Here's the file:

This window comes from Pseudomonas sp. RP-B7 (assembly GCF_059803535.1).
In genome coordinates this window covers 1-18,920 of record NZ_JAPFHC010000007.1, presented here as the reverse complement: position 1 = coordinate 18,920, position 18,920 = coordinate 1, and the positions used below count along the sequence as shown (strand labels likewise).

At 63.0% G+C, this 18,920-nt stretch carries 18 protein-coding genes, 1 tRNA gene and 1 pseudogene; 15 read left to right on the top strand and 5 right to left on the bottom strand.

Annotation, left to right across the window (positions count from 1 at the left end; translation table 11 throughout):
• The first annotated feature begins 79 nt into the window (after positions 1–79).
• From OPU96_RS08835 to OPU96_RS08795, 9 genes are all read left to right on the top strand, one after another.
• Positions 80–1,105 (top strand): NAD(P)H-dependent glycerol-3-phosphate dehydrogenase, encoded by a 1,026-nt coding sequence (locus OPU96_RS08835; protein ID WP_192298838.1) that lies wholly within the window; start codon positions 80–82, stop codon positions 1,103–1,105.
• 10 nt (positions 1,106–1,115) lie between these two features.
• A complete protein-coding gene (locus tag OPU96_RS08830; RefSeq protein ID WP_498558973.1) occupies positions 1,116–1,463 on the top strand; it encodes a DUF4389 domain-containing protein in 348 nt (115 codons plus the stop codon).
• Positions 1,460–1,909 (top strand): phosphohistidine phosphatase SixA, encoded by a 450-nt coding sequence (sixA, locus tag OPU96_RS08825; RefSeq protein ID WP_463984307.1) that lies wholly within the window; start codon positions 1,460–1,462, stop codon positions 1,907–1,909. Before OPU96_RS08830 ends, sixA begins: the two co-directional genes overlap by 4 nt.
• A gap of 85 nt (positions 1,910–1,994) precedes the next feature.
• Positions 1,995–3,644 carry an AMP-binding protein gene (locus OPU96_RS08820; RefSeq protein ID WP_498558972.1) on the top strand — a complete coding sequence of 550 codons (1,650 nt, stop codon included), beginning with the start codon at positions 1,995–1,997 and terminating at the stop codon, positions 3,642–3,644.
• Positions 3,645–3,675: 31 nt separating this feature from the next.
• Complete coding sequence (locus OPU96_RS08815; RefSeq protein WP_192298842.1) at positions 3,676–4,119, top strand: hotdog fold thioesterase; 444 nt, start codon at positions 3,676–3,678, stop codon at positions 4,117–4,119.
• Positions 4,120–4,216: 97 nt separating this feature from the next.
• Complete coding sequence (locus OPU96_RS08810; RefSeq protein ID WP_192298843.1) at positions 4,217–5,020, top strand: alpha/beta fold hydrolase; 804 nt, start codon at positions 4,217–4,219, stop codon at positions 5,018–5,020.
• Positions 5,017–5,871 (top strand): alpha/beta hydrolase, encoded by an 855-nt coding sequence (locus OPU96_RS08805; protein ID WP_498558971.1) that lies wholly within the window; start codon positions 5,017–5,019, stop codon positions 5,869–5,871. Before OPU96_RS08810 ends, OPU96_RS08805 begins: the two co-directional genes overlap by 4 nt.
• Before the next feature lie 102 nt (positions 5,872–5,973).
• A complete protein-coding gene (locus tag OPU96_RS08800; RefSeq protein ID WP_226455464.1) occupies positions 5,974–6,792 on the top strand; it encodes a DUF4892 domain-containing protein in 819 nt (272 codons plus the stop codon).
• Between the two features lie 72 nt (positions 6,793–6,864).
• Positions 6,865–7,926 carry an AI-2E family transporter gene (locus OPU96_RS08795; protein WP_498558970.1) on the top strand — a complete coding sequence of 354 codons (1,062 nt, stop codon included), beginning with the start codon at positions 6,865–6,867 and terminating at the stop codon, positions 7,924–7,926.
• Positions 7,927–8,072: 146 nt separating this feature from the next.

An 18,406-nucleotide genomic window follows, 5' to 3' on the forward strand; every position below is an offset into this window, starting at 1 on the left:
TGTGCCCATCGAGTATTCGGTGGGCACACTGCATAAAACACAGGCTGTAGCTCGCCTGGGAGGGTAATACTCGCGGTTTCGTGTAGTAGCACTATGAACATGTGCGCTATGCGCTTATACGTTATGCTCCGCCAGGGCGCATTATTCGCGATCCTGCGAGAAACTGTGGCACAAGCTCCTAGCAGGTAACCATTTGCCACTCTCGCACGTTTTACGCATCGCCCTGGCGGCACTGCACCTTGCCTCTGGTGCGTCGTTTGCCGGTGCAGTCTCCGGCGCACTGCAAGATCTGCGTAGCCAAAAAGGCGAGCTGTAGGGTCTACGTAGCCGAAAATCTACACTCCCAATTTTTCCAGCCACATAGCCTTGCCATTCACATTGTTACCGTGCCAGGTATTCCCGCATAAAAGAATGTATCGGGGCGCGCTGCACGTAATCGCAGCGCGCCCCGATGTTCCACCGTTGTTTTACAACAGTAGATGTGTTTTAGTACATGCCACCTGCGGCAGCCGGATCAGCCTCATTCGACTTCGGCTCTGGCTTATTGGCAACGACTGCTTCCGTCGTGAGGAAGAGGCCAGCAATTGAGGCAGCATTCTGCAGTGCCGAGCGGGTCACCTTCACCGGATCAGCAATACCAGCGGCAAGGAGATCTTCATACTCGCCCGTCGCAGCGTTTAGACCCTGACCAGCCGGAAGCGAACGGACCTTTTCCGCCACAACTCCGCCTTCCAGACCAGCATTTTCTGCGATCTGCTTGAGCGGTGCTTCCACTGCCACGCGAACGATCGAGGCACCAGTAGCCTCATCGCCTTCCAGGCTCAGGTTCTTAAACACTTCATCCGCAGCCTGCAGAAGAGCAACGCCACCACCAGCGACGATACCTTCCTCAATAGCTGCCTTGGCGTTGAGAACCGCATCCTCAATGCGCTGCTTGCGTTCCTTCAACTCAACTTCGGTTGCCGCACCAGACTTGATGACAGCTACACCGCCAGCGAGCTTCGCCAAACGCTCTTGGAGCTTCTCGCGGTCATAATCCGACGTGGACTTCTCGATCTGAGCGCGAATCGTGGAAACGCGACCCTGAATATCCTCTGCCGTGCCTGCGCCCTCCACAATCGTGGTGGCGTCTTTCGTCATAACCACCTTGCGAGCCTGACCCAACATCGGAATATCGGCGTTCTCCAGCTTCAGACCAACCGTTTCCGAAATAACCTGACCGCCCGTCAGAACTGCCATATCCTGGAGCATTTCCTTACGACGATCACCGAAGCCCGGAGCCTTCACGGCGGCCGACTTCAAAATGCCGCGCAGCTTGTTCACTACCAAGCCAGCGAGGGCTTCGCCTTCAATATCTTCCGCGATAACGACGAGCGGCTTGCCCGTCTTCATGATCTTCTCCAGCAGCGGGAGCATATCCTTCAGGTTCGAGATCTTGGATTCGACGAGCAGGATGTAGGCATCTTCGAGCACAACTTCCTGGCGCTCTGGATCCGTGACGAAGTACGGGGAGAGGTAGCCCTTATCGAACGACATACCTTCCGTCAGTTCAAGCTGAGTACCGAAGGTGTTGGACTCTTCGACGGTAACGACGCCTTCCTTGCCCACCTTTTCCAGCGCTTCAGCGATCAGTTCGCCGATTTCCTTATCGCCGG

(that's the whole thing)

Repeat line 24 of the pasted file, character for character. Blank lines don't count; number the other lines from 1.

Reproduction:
TGTGCCCATCGAGTATTCGGTGGGCACACTGCATAAAACACAGGCTGTAGCTCGCCTGGGAGGGTAATACTCGCGGTTTCGTGTAGTAGCACTATGAACATGTGCGCTATGCGCTTATACGTTATGCTCCGCCAGGGCGCATTATTCGCGATCCTGCGAGAAACTGTGGCACAAGCTCCTAGCAGGTAACCATTTGCCACTCTCGCACGTTTTACGCATCGCCCTGGCGGCACTGCACCTTGCCTCTGGTGCGTCGTTTGCCGGTGCAGTCTCCGGCGCACTGCAAGATCTGCGTAGCCAAAAAGGCGAGCTGTAGGGTCTACGTAGCCGAAAATCTACACTCCCAATTTTTCCAGCCACATAGCCTTGCCATTCACATTGTTACCGTGCCAGGTATTCCCGCATAAAAGAATGTATCGGGGCGCGCTGCACGTAATCGCAGCGCGCCCCGATGTTCCACCGTTGTTTTACAACAGTAGATGTGTTTTAGTACATGCCACCTGCGGCAGCCGGATCAGCCTCATTCGACTTCGGCTCTGGCTTATTGGCAACGACTGCTTCCGTCGTGAGGAAGAGGCCAGCAATTGAGGCAGCATTCTGCAGTGCCGAGCGGGTCACCTTCACCGGATCAGCAATACCAGCGGCAAGGAGATCTTCATACTCGCCCGTCGCAGCGTTTAGACCCTGACCAGCCGGAAGCGAACGGACCTTTTCCGCCACAACTCCGCCTTCCAGACCAGCATTTTCTGCGATCTGCTTGAGCGGTGCTTCCACTGCCACGCGAACGATCGAGGCACCAGTAGCCTCATCGCCTTCCAGGCTCAGGTTCTTAAACACTTCATCCGCAGCCTGCAGAAGAGCAACGCCACCACCAGCGACGATACCTTCCTCAATAGCTGCCTTGGCGTTGAGAACCGCATCCTCAATGCGCTGCTTGCGTTCCTTCAACTCAACTTCGGTTGCCGCACCAGACTTGATGACAGCTACACCGCCAGCGAGCTTCGCCAAACGCTCTTGGAGCTTCTCGCGGTCATAATCCGACGTGGACTTCTCGATCTGAGCGCGAATCGTGGAAACGCGACCCTGAATATCCTCTGCCGTGCCTGCGCCCTCCACAATCGTGGTGGCGTCTTTCGTCATAACCACCTTGCGAGCCTGACCCAACATCGGAATATCGGCGTTCTCCAGCTTCAGACCAACCGTTTCCGAAATAACCTGACCGCCCGTCAGAACTGCCATATCCTGGAGCATTTCCTTACGACGATCACCGAAGCCCGGAGCCTTCACGGCGGCCGACTTCAAAATGCCGCGCAGCTTGTTCACTACCAAGCCAGCGAGGGCTTCGCCTTCAATATCTTCCGCGATAACGACGAGCGGCTTGCCCGTCTTCATGATCTTCTCCAGCAGCGGGAGCATATCCTTCAGGTTCGAGATCTTGGATTCGACGAGCAGGATGTAGGCATCTTCGAGCACAACTTCCTGGCGCTCTGGATCCGTGACGAAGTACGGGGAGAGGTAGCCCTTATCGAACGACATACCTTCCGTCAGTTCAAGCTGAGTACCGAAGGTGTTGGACTCTTCGACGGTAACGACGCCTTCCTTGCCCACCTTTTCCAGCGCTTCAGCGATCAGTTCGCCGATTTCCTTATCGCCGG